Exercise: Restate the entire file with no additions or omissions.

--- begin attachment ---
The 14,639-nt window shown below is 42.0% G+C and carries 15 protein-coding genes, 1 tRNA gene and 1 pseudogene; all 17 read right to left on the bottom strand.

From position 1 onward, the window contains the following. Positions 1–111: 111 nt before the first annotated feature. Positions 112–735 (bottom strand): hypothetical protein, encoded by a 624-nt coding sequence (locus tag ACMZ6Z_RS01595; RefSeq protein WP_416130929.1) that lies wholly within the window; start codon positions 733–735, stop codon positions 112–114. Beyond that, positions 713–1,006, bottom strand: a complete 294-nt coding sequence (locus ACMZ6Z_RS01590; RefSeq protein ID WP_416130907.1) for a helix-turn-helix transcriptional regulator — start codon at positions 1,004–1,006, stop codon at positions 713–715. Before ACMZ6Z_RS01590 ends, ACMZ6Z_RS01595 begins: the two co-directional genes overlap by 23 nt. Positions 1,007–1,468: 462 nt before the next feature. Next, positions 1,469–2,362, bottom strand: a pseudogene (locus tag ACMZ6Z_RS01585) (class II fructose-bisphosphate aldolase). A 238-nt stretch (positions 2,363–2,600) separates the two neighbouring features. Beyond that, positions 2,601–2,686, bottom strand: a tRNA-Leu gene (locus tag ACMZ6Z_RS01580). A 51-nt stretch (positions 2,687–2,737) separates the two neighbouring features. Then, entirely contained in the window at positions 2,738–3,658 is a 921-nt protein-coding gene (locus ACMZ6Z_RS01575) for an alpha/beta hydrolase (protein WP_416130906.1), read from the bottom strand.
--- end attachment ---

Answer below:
The 14,639-nt window shown below is 42.0% G+C and carries 15 protein-coding genes, 1 tRNA gene and 1 pseudogene; all 17 read right to left on the bottom strand.

From position 1 onward, the window contains the following. Positions 1–111: 111 nt before the first annotated feature. Positions 112–735 (bottom strand): hypothetical protein, encoded by a 624-nt coding sequence (locus tag ACMZ6Z_RS01595; RefSeq protein WP_416130929.1) that lies wholly within the window; start codon positions 733–735, stop codon positions 112–114. Beyond that, positions 713–1,006, bottom strand: a complete 294-nt coding sequence (locus ACMZ6Z_RS01590; RefSeq protein ID WP_416130907.1) for a helix-turn-helix transcriptional regulator — start codon at positions 1,004–1,006, stop codon at positions 713–715. Before ACMZ6Z_RS01590 ends, ACMZ6Z_RS01595 begins: the two co-directional genes overlap by 23 nt. Positions 1,007–1,468: 462 nt before the next feature. Next, positions 1,469–2,362, bottom strand: a pseudogene (locus tag ACMZ6Z_RS01585) (class II fructose-bisphosphate aldolase). A 238-nt stretch (positions 2,363–2,600) separates the two neighbouring features. Beyond that, positions 2,601–2,686, bottom strand: a tRNA-Leu gene (locus tag ACMZ6Z_RS01580). A 51-nt stretch (positions 2,687–2,737) separates the two neighbouring features. Then, entirely contained in the window at positions 2,738–3,658 is a 921-nt protein-coding gene (locus ACMZ6Z_RS01575) for an alpha/beta hydrolase (protein WP_416130906.1), read from the bottom strand.